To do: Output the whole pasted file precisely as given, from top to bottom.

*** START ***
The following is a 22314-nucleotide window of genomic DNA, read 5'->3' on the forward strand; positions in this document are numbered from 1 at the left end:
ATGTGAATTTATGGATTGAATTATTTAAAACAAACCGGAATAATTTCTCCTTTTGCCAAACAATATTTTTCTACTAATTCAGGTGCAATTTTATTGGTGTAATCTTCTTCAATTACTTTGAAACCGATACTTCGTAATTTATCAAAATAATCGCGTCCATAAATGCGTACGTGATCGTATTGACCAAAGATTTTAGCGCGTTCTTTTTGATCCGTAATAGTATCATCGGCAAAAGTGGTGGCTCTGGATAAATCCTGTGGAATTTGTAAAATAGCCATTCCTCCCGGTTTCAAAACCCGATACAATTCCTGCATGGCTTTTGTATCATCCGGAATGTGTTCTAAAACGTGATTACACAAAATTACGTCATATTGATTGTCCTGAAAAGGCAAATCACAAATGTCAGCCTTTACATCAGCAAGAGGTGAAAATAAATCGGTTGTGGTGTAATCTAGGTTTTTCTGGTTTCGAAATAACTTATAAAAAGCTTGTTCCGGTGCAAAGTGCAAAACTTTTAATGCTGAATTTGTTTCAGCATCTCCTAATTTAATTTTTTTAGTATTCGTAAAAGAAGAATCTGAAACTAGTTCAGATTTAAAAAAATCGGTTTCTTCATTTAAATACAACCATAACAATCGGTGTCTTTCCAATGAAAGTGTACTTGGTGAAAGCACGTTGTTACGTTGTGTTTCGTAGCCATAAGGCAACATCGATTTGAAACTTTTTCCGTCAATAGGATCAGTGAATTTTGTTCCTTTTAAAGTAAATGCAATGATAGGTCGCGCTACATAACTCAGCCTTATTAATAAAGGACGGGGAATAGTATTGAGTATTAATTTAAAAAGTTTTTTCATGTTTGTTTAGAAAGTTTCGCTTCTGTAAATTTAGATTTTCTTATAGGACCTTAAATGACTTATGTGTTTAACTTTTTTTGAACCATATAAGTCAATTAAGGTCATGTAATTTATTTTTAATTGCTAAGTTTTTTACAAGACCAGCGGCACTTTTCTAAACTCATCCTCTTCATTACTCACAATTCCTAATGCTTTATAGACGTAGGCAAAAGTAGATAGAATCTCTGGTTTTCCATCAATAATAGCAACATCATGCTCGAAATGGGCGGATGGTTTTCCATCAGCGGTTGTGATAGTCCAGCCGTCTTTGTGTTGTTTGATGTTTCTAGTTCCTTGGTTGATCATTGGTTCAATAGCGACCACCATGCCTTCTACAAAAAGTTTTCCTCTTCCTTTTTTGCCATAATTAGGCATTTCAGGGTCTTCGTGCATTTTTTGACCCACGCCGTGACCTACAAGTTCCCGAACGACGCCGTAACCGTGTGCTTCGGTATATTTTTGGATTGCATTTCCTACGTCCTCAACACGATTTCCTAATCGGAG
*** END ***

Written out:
The following is a 22314-nucleotide window of genomic DNA, read 5'->3' on the forward strand; positions in this document are numbered from 1 at the left end:
ATGTGAATTTATGGATTGAATTATTTAAAACAAACCGGAATAATTTCTCCTTTTGCCAAACAATATTTTTCTACTAATTCAGGTGCAATTTTATTGGTGTAATCTTCTTCAATTACTTTGAAACCGATACTTCGTAATTTATCAAAATAATCGCGTCCATAAATGCGTACGTGATCGTATTGACCAAAGATTTTAGCGCGTTCTTTTTGATCCGTAATAGTATCATCGGCAAAAGTGGTGGCTCTGGATAAATCCTGTGGAATTTGTAAAATAGCCATTCCTCCCGGTTTCAAAACCCGATACAATTCCTGCATGGCTTTTGTATCATCCGGAATGTGTTCTAAAACGTGATTACACAAAATTACGTCATATTGATTGTCCTGAAAAGGCAAATCACAAATGTCAGCCTTTACATCAGCAAGAGGTGAAAATAAATCGGTTGTGGTGTAATCTAGGTTTTTCTGGTTTCGAAATAACTTATAAAAAGCTTGTTCCGGTGCAAAGTGCAAAACTTTTAATGCTGAATTTGTTTCAGCATCTCCTAATTTAATTTTTTTAGTATTCGTAAAAGAAGAATCTGAAACTAGTTCAGATTTAAAAAAATCGGTTTCTTCATTTAAATACAACCATAACAATCGGTGTCTTTCCAATGAAAGTGTACTTGGTGAAAGCACGTTGTTACGTTGTGTTTCGTAGCCATAAGGCAACATCGATTTGAAACTTTTTCCGTCAATAGGATCAGTGAATTTTGTTCCTTTTAAAGTAAATGCAATGATAGGTCGCGCTACATAACTCAGCCTTATTAATAAAGGACGGGGAATAGTATTGAGTATTAATTTAAAAAGTTTTTTCATGTTTGTTTAGAAAGTTTCGCTTCTGTAAATTTAGATTTTCTTATAGGACCTTAAATGACTTATGTGTTTAACTTTTTTTGAACCATATAAGTCAATTAAGGTCATGTAATTTATTTTTAATTGCTAAGTTTTTTACAAGACCAGCGGCACTTTTCTAAACTCATCCTCTTCATTACTCACAATTCCTAATGCTTTATAGACGTAGGCAAAAGTAGATAGAATCTCTGGTTTTCCATCAATAATAGCAACATCATGCTCGAAATGGGCGGATGGTTTTCCATCAGCGGTTGTGATAGTCCAGCCGTCTTTGTGTTGTTTGATGTTTCTAGTTCCTTGGTTGATCATTGGTTCAATAGCGACCACCATGCCTTCTACAAAAAGTTTTCCTCTTCCTTTTTTGCCATAATTAGGCATTTCAGGGTCTTCGTGCATTTTTTGACCCACGCCGTGACCTACAAGTTCCCGAACGACGCCGTAACCGTGTGCTTCGGTATATTTTTGGATTGCATTTCCTACGTCCTCAACACGATTTCCTAATCGGAG